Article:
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I set the IP of the PI to static (following these guidelines How do I set up networking/WiFi/static IP address on Raspbian/Raspberry Pi OS?) to be able to access it from multiple phones used with tethering.

Specifically I used the dhcpcd method

Editing the /etc/dhcpcd.conf as follows:-

Here is an example which configures a static address, routes and dns.

interface wlan0
static ip_address=192.168.43.12/24
static routers=192.168.43.6
static domain_name_servers=192.168.43.6

The addresses were found using

ip -4 addr show | grep global

ip route | grep default | awk '{print $3}'

cat /etc/resolv.conf

This worked wonderfully as I can connect by VNC without problems but since then I cannot access the internet.

I found several post about this problem but I cannot apply any fix to my specific case.

ping 8.8.8.8 returns:

PING 8.8.8.8 (8.8.8.8) 56(84) bytes of data.
From 192.168.43.12 icmp_seq=1 Destination Host Unreachable
From 192.168.43.12 icmp_seq=2 Destination Host Unreachable

and it would continue endlessly the sequence

ping google.com returns:

ping: google.com: Temporary failure in name resolution

For ip route:

default via 192.168.43.6 dev wlan0 src 192.168.43.12 metric 303 
192.168.43.0/24 dev wlan0 proto dhcp scope link src 192.168.43.12 metric 303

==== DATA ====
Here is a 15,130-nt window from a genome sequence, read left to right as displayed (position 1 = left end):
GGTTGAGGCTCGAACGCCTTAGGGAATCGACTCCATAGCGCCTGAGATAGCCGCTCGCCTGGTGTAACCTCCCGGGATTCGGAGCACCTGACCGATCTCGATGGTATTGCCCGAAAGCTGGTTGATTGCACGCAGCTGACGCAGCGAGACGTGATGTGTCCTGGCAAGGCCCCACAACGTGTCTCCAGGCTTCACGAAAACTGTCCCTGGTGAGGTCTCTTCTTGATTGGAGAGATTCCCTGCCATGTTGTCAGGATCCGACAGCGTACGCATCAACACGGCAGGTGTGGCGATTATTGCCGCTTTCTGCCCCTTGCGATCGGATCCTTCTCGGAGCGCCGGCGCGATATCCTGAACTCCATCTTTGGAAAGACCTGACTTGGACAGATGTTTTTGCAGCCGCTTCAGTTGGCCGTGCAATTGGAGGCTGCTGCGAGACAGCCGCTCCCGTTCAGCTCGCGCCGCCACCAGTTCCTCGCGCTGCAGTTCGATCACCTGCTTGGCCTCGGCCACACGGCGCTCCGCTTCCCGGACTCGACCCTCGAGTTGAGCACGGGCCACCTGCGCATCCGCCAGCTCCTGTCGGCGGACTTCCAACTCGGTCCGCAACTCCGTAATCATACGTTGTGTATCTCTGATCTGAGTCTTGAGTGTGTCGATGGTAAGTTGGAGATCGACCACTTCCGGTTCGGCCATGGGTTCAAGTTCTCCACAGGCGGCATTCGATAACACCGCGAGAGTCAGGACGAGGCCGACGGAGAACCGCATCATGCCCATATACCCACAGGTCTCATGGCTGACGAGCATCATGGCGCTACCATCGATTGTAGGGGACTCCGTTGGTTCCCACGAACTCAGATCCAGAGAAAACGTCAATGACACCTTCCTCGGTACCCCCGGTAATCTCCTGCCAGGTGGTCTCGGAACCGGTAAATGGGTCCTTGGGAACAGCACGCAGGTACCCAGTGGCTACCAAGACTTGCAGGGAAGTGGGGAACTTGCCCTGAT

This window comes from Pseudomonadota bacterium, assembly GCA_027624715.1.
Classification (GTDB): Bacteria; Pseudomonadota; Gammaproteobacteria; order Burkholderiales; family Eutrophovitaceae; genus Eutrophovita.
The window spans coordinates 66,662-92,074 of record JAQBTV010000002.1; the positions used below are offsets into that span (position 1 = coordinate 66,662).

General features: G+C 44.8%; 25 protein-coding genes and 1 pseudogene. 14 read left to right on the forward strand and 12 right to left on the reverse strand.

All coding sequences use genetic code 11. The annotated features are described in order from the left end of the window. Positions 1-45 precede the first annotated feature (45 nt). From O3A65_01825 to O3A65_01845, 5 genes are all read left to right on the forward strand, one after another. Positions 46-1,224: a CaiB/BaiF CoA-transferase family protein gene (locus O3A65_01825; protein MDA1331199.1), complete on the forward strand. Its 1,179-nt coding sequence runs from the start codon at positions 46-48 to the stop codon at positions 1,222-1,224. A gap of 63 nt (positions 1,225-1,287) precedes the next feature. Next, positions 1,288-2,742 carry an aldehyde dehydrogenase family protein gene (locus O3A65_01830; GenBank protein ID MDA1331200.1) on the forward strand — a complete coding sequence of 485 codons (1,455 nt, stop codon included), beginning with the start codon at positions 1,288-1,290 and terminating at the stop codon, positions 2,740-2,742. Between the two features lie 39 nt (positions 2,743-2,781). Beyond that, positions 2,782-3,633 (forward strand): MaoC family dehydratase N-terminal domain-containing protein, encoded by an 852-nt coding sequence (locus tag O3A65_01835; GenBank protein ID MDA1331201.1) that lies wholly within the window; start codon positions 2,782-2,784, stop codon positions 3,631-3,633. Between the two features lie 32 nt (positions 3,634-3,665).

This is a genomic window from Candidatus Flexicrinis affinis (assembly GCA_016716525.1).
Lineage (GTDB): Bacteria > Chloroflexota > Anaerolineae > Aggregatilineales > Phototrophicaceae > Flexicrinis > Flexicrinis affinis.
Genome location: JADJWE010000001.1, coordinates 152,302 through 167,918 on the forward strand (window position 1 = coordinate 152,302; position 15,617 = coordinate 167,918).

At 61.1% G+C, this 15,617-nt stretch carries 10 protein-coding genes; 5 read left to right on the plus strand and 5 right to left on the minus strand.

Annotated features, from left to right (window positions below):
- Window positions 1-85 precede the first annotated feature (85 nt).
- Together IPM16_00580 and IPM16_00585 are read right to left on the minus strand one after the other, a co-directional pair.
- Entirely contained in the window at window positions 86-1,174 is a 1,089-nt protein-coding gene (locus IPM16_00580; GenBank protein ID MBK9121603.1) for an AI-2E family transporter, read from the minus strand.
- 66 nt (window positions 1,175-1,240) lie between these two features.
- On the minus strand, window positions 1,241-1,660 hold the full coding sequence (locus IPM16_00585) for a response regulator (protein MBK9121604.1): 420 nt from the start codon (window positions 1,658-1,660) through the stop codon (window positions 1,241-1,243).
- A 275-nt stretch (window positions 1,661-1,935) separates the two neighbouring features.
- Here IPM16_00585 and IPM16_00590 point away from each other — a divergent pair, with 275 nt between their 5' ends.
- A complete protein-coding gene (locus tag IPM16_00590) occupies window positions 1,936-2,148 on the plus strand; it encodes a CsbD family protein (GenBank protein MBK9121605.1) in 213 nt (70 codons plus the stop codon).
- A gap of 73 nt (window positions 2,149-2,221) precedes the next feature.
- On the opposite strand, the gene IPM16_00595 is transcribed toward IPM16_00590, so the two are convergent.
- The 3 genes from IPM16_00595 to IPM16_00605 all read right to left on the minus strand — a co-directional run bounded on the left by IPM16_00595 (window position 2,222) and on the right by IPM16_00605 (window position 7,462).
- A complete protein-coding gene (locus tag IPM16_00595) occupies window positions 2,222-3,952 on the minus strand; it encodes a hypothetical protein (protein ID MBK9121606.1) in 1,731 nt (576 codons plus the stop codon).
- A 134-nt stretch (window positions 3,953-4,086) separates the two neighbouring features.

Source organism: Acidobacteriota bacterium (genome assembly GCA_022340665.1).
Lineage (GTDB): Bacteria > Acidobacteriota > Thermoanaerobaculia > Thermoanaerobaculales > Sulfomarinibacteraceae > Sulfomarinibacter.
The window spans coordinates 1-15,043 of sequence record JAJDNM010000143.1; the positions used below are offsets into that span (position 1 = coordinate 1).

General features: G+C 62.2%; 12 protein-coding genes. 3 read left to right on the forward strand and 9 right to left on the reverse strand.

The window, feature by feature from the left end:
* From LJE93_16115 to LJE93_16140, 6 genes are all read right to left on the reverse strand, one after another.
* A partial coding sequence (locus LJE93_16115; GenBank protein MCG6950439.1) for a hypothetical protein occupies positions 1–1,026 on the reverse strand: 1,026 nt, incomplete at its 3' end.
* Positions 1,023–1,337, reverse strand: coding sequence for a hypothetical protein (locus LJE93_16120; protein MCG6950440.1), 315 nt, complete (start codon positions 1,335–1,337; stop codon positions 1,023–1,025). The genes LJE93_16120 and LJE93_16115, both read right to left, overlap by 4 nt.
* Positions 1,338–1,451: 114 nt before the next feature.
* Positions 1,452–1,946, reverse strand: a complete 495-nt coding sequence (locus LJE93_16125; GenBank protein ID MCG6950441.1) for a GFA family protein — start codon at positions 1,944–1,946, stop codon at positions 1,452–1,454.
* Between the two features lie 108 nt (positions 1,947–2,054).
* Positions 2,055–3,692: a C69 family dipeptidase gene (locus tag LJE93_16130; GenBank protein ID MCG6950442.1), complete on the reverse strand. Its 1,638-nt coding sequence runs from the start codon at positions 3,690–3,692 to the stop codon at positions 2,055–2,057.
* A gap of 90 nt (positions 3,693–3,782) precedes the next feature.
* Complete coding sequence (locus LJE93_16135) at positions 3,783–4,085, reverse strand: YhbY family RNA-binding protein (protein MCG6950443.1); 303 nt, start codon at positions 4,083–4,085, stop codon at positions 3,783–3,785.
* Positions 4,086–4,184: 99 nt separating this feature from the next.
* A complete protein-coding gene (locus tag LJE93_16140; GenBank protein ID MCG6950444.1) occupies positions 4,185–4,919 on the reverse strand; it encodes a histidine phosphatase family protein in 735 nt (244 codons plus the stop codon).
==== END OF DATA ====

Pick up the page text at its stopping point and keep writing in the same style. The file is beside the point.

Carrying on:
For sudo ping -c3 $(ip route | awk '/default/ {print $3}')

PING 192.168.43.6 (192.168.43.6) 56(84) bytes of data.
From 192.168.43.12 icmp_seq=1 Destination Host Unreachable
From 192.168.43.12 icmp_seq=2 Destination Host Unreachable
From 192.168.43.12 icmp_seq=3 Destination Host Unreachable

--- 192.168.43.6 ping statistics ---
3 packets transmitted, 0 received, +3 errors, 100% packet loss, time 82ms
pipe 3

For cat /etc/resolv.conf

# Generated by resolvconf nameserver 192.168.43.6 nameserver 8.8.8.8

Is anybody able to help me? And to explain me why it was not working/what I did wrong?

Thank you very much in any case.

5
  • to be clear, 192.168.43.6 is your routers address and 192.168.43.12 is the static IP you've assigned? which method in that link did you use to configure static IP?
    – Bravo
    Nov 23, 2021 at 22:31
  • @Bravo 192.168.43.6 is the routers address (I think how can I check?) and 192.168.43.12 is the static IP I chose. I used the dhcpcd method. Thank you very much for your interest.